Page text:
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The restaurant was a specialty house: steak, lobster and pizza. It was a hyped-up place with things that looked real and weren't. The barn-wood walls turned out to be press-board paneling, and the cotton-weight napkins were paper. But the throngs at the tables were in some space/time transport of chowing down. The lobsters and steaks were being consumed as if the Chinese army were in Kansas City and due any minute.
The waitress looked like my mom. She looked like Taylor's mom, too. Her name was Lois, written in carnival stitching on a lavender hankie pinned to her uniform. Lois was very happy because a 101-year-old man had come in for his birthday dinner. "He ate an anchovy pizza and a helping of spumoni and left under his own power," she glowed. I hoped we'd be as lucky.
I experienced a certain uselessness in telling a 450-pound man "this is on me." He began to read the menu as if later he was going to be examined on its contents. Lois arrived with mugs of beer to help us in our deliberations.
There is always some doubt about the authenticity of a man as big as Taylor. Maybe he isn't an honest fat guy at all, perhaps he has maddened glands, maybe this is a fraternity prank, or elevator shoes, or some disease so rare it is unknown outside certain villages in Nepal. But Taylor's credentials are without peer. "When I was a boy I went to the University of Michigan medical center on and off for quite a while. It cost thousands of dollars of insurance money, and my family had to pay a lot on top of that. When they were done, all they said was, 'Either you've got a gland problem, or you're a giant.' I wanted to say, 'Well, I knew that.' "
The restaurant grew noisier as the fever pitch of lobster, steak and pizza demolishing reached a crescendo. Lois arrived with salads served in great Vermont wooden bowls that said MADE IN THE PHILIPPINES on the side. And the salads appeared to have veins and arteries, as if they were separate organisms with TVs and children of their own. In the dim light it took me some time to discover that it was merely shreds of red cabbage, a favorite Midwestern ingredient. The salads were capped with several dipperfuls of Thousand Island dressing. No portion control on these brutes. The terrified desk clerk had told the truth. After the war we would repatriate him back to his own country of computerized innkeeping. As we worked on the salads, Taylor talked about his childhood.
"I've had a potbelly since I was a child," he confessed. "My mother would worry once in a while, but you can't put a kid on a diet. And diets never work for me. I go on them for a week or so and then start cheating. I probably have to lose about 75 pounds. I'll do it, but I don't know how."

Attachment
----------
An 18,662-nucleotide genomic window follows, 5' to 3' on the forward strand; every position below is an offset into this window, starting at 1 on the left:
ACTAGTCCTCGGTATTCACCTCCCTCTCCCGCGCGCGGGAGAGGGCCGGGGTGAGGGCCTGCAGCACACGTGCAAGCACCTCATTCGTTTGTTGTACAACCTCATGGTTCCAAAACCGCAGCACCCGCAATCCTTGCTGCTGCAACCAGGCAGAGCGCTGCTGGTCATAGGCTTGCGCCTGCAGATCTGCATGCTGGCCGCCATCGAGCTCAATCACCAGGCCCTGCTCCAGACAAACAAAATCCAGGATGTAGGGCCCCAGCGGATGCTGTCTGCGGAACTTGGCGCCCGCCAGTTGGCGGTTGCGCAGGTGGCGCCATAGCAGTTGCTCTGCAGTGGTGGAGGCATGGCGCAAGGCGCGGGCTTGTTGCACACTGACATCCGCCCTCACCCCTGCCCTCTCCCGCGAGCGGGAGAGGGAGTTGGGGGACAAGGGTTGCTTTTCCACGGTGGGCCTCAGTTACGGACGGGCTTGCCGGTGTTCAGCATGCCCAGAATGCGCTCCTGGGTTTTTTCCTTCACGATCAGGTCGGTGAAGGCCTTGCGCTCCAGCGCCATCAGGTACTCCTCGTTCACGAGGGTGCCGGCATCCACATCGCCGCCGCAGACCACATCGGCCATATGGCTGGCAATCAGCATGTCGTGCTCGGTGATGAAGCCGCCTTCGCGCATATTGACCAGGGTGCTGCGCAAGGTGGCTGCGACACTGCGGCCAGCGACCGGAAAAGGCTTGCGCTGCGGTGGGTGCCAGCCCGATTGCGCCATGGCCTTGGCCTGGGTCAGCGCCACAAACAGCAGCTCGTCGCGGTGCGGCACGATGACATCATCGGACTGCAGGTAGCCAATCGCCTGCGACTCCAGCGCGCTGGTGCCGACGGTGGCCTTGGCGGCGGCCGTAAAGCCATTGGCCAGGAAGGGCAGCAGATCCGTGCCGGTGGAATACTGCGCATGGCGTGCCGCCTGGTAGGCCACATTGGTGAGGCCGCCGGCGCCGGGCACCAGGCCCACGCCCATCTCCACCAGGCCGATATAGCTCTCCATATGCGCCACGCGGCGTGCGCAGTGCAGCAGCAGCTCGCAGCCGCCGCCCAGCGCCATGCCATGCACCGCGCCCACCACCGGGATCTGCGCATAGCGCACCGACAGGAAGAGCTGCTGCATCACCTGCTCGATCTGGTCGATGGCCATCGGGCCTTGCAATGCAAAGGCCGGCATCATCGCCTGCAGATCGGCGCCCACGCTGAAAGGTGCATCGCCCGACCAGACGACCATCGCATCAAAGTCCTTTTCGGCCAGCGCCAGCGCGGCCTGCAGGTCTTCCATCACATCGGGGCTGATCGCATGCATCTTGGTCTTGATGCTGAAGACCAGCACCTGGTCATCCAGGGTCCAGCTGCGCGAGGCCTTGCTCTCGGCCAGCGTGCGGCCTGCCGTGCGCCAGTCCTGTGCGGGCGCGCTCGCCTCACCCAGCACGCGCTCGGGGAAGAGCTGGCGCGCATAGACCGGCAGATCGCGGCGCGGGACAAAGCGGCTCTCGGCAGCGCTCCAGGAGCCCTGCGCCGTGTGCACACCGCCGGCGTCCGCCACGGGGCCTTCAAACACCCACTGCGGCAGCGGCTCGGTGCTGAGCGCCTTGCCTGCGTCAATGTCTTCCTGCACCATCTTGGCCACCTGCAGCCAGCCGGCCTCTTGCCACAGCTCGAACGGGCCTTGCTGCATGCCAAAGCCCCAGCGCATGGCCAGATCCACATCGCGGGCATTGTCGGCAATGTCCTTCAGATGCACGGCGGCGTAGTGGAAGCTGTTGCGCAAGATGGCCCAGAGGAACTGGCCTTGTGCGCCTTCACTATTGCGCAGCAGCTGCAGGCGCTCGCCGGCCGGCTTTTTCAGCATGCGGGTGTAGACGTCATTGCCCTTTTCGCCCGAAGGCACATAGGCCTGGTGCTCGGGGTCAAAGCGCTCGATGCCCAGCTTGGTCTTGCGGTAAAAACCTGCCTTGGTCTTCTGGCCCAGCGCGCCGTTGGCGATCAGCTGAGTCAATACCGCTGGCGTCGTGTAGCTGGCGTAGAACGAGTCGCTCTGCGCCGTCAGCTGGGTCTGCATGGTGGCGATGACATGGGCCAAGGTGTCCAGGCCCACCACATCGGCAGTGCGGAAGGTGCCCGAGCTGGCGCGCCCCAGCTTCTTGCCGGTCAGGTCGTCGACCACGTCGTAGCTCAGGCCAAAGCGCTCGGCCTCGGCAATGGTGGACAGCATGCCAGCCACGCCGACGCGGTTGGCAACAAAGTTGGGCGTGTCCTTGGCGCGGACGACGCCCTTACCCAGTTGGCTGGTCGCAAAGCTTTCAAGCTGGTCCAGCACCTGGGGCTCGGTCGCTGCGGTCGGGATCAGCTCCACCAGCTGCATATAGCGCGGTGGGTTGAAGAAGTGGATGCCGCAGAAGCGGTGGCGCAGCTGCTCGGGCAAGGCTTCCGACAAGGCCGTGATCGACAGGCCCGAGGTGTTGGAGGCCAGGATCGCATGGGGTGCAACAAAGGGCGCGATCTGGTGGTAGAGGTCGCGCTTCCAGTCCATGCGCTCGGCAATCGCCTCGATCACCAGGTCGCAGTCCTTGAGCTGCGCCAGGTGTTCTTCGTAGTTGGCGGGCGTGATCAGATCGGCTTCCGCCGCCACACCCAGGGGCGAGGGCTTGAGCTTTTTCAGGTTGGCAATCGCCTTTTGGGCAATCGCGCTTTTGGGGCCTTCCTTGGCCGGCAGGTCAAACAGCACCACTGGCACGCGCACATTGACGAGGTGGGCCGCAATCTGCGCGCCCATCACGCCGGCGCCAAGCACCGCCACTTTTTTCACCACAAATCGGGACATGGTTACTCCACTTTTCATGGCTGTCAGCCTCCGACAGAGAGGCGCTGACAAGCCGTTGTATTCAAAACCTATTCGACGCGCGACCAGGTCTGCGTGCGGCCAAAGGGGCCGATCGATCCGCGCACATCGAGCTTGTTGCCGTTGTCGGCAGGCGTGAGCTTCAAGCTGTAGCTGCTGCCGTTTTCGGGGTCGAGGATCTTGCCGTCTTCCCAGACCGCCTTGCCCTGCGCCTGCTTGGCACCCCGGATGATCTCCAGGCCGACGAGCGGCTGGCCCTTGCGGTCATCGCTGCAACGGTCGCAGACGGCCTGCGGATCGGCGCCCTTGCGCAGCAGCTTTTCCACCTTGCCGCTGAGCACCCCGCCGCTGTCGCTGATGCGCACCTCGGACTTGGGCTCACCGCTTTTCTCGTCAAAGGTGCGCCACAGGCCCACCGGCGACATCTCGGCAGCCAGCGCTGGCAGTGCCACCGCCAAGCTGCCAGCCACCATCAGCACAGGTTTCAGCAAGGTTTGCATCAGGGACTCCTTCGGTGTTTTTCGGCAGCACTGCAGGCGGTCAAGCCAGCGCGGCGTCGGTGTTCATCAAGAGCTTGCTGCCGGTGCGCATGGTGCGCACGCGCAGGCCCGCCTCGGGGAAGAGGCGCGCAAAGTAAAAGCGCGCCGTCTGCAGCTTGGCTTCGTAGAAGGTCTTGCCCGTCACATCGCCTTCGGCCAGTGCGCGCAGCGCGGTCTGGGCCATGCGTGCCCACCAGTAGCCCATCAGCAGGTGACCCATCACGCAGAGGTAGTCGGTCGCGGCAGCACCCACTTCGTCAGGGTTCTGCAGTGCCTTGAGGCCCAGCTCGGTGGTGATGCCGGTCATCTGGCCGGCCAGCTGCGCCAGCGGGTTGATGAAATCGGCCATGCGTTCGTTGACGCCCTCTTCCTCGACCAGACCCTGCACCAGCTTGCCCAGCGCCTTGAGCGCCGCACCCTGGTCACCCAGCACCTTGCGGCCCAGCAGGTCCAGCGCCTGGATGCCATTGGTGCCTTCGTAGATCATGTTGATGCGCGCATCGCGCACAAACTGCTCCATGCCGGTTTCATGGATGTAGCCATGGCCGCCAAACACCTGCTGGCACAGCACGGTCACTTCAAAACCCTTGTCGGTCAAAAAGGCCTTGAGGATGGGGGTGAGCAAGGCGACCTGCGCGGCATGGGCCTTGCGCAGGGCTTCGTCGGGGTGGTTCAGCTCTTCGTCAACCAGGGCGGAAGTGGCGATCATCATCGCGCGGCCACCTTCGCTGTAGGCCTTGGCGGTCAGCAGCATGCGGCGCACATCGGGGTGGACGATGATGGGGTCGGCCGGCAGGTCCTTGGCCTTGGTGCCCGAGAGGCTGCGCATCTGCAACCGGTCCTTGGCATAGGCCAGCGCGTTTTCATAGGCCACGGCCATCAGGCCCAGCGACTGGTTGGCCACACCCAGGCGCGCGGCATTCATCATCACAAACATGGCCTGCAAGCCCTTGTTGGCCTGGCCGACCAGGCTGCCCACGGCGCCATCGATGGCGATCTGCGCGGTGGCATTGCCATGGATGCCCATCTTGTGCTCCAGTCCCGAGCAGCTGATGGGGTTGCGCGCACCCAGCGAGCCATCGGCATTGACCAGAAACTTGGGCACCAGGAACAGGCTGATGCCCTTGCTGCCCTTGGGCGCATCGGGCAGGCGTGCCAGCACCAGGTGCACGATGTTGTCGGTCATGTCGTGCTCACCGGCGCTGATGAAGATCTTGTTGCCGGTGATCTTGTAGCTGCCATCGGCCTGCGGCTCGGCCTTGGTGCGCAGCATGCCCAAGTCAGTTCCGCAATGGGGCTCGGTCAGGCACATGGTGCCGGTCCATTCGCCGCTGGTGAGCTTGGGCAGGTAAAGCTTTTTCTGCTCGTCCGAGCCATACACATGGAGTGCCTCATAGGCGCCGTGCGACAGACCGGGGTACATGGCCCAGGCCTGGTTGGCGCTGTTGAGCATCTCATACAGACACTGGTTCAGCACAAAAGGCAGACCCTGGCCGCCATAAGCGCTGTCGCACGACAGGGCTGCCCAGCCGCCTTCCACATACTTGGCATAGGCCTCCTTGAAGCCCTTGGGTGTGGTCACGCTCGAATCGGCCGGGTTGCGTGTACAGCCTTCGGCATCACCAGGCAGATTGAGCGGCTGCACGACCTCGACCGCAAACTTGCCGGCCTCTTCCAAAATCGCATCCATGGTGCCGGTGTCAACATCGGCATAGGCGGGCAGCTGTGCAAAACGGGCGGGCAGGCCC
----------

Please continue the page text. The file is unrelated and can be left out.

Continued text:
Did Taylor have any fat heroes when he was a boy? "Not really; you know, Mickey Mantle and the usual ones, but I did like Baby Huey in the comics. He was this giant duck who could pick up trains and buildings. I guess I've always liked the strength part of being big."
And yet kids now look up to Taylor and his weight. "I get letters from kids saying, 'I'm this old and I weigh this much, how can I be great?' I tell 'em, 'Well, kid....' " Taylor waves his fork and grins.
Lois arrived with the main course. Chris and Lynne had ordered one of the mainstays of Midwest elegance: Surf 'n' Turf. It is composed of a broiled African rock lobster tail, a coffee cup full of melted butter, a rare slab of sirloin and a mandatory mound of French fries. As you go farther west, say by the time you get to the Montana border, this dish takes off the gloves and gets called by its more brutal name, Lob-Steak. Between the sweetness of the lobster tail and the juicy textures of the beef, some devotees of this dish have been known to experience swoons as deep and profound as those produced by fundamentalist preachers or rock stars.
It was the kind of restaurant where if you didn't order French fries 10% would be added to your bill as a kind of immigrant tax. I ordered a baked potato. Lois looked at me strangely. I must be either a lawyer, a heart surgeon or a homosexual. If I had ordered an artichoke and a glass of white wine, she would have called the sheriff. Since I'd ordered the "he-man" cut of prime rib, blue rare, she exonerated me.